The In-house Life: Evonne Mackenzie, V&A

In the latest in a series of interviews with creatives who are working in-house at brands and organisations, we hear from Evonne Mackenzie, head of design at the Victoria & Albert Museum in London

Evonne Mackenzie has been head of design at the Victoria & Albert Museum since December 2018, where she oversees work across the V&A family, including the Museum of Childhood in London and the V&A Dundee. Evonne started out at The Lighthouse, Scotland’s centre for architecture and design, and has also programmed architecture, design and fashion for the British Council and worked as a producer at Heatherwick Studio.

She talked to us about the challenges of moving from a studio that is all about creating the ‘new’ to a 165-year-old institution, the importance of being a great advocate for design, and the complexities of designing for one of the world’s most famous museums.

This interview forms part of a series from the In-House Agency Leaders Club, created by consultancy WDC and ex-CR editor Patrick Burgoyne, which will explore the unique opportunities and complications of working in-house.

Top: Filthy Lucre exhibition, 2019, Exhibition and graphic design by V&A Design studio; Above: All Will be Well display, 2020. Exhibition and graphic design by V&A Design studio, lighting design by DHA; Images: Simon Kennedy

IHALC: Tell us about your role and what it encompasses.
Evonne Mackenzie: My role involves the design of everything for the museum that is ‘temporary’ and the remit is incredibly broad. In terms of discipline, it spans architecture, exhibitions, furniture, graphics, lighting, sound, audiovisual, illustration, photography, and I can also move between a marketing campaign to an exhibition, then a temporary display, leaflet, sign, visitor trail or an award trophy. That said, I’m not the only person who has responsibility for design and I also have amazing colleagues that lead on the design for digital, product and retail.

I’d say that my role and approach is primarily about trying to enable great design for the museum rather than about being a singular design voice. Coming to the museum, I knew I didn’t want to make everything all my way because that’s the antithesis of what I love about the V&A. Instead, I wanted to embrace the variety and amplify the world-building that I’d always loved. For each project, venue or audience the aim is to try to uncover the right design approach and to make space for multiple design voices and perspectives – both within the team and from design collaborators, which I think enriches the museum and the design output.

I was really drawn to the role because it’s the V&A but also because it was a chance to work across both commissioning design and the in-house studio. For commissioning I work with colleagues across curatorial, marketing and programming to commission and bring different designers into the museum. Then I also lead the tiny but mighty in-house design studio doing architecture/interior, graphic design and print production.

IHALC: What was the biggest shift that you had to cope with, going from Heatherwick Studio to the V&A?
EM: What I like about this role, which is very similar to Heatherwick, is that we are able to engage with all kinds of design and to work across a range of scales but the big shift was a cultural one. I’d come from a studio where risk and change were fully embraced. A place where if you already knew the answer at the start then you simply weren’t trying hard enough to do something original. Everyone had total comfort with the design process and that this involved the unknown. In contrast, the majority of colleagues at the V&A are responsible for caring for existing objects and ensuring they are cared for with the utmost diligence and that there is no risk of change. This has meant that I’ve had to get used to working with people who are less comfortable with creative risk.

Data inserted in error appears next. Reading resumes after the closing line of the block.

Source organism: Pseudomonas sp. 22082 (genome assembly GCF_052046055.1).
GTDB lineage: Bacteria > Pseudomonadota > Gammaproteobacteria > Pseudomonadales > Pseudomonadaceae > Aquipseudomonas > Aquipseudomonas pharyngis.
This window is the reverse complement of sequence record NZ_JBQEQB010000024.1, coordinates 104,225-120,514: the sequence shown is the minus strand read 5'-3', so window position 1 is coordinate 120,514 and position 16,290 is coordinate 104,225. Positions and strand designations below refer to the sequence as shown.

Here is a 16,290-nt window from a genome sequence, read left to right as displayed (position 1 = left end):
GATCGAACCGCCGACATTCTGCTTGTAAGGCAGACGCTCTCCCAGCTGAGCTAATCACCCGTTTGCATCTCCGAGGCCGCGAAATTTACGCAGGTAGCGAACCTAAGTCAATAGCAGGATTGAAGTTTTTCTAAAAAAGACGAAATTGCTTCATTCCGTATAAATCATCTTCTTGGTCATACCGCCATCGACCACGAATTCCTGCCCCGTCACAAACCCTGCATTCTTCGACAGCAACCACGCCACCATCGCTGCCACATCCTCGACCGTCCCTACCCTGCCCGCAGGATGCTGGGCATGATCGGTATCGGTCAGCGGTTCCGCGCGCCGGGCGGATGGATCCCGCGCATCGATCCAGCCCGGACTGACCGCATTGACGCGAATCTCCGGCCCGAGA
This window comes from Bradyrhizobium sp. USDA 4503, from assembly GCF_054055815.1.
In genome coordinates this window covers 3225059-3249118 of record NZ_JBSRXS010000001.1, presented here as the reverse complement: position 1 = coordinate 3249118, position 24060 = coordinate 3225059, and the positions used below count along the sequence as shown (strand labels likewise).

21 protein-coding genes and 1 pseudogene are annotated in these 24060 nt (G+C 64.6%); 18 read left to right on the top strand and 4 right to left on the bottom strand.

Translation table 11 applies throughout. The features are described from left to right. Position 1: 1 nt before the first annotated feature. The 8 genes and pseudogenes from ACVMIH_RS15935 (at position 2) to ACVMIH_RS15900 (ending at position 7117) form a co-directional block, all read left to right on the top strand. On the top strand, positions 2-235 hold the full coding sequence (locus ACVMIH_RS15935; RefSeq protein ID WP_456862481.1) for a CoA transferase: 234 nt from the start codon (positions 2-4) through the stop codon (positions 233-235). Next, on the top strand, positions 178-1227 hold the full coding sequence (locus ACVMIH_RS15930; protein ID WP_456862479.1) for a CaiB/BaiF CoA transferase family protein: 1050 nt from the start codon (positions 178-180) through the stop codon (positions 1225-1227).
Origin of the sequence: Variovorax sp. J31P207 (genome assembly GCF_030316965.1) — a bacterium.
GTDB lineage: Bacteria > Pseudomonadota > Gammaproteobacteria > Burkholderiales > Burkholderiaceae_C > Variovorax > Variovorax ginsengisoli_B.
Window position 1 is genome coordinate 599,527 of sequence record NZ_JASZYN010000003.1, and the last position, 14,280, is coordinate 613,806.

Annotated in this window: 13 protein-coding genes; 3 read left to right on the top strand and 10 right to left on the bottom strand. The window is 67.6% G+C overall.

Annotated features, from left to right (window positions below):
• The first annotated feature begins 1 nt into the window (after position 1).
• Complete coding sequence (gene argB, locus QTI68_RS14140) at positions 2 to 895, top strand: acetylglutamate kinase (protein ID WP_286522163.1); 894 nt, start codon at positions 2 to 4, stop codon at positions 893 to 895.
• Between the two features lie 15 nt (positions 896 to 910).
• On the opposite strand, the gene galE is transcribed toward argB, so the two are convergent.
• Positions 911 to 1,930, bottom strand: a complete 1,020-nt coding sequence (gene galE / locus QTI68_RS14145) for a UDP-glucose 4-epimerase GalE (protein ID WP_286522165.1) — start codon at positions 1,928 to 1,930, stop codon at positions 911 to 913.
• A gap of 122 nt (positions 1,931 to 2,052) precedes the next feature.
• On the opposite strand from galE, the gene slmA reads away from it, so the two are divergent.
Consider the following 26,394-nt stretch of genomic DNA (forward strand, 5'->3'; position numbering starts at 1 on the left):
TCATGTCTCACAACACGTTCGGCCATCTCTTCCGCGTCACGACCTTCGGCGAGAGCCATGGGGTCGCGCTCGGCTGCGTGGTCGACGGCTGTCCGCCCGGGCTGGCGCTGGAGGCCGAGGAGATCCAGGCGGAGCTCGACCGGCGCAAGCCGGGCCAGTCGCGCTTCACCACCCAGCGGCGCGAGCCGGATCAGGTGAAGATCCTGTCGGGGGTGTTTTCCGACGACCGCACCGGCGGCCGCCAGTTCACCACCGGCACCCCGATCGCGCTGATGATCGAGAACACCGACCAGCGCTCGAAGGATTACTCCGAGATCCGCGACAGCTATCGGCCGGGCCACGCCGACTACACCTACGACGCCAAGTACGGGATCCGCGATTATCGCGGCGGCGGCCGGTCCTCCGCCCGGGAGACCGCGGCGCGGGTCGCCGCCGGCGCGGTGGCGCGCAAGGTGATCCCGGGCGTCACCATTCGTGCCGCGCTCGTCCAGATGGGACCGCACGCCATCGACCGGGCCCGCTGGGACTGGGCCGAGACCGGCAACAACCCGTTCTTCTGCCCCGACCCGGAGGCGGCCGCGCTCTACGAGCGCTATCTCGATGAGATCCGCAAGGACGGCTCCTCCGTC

The other big shift was that in my head I’d always perceived the V&A as a design place, and this says more about me than it does about the museum, because actually it is a much broader creative spectrum. The museum is full of academics, curators, technicians, conservators and a whole host of other specialists. There is all this knowledge and wisdom and you get to learn every day, but it also means that not everyone understands design and so there’s significant work to do to translate and advocate for design internally.

Food: Bigger than the Plate exhibition, 2019. Exhibition and graphic design by V&A Design studio, lighting design by DHA, Images: Victoria and Albert Museum

IHALC: How have you tried to build awareness and trust in what the design department does and can do within the institution?
EM: I spent the majority of my first year just learning about the museum, going around to listen and talk and learn. I also presented my design vision and principles to the entire museum at one of our regular all-staff meetings and that was really helpful because there were people who connected with the ideas I’d shared and were drawn out of the woodwork to come to me to discuss design. Ultimately though, the most important way that we build trust and awareness is by doing good work. Each time we do a good project our reputation builds.

IHALC: And what about the team, how are you building a culture there?
EM: When I arrived, to me the studio felt more like six freelancers who happened to sit in a room together. Everyone was tight-knit but it didn’t feel like a studio and so I’m working with them to try to build a studio culture. This started with an overhaul of the space to make sure we’re set up with the essentials for the job, then starting up studio meetings where we share WIP, team lunches in the studio where we cook for each other (pre-pandemic), and then recently one of the team suggested we start running creative exercises in our virtual catch-ups – this week it was a hilarious 20-minute movement workshop. Next on the list is a more rigorous crit and review process for work before it goes out the door, presentation standards, project retrospectives. I’ve got a million things I still want to improve, it’s a perpetual work in progress.

IHALC: How do you deal with work requests and balance those against available resource?
EM: It’s a huge challenge because there’s always more demand than capacity and so it needs negotiation with client colleagues all the time.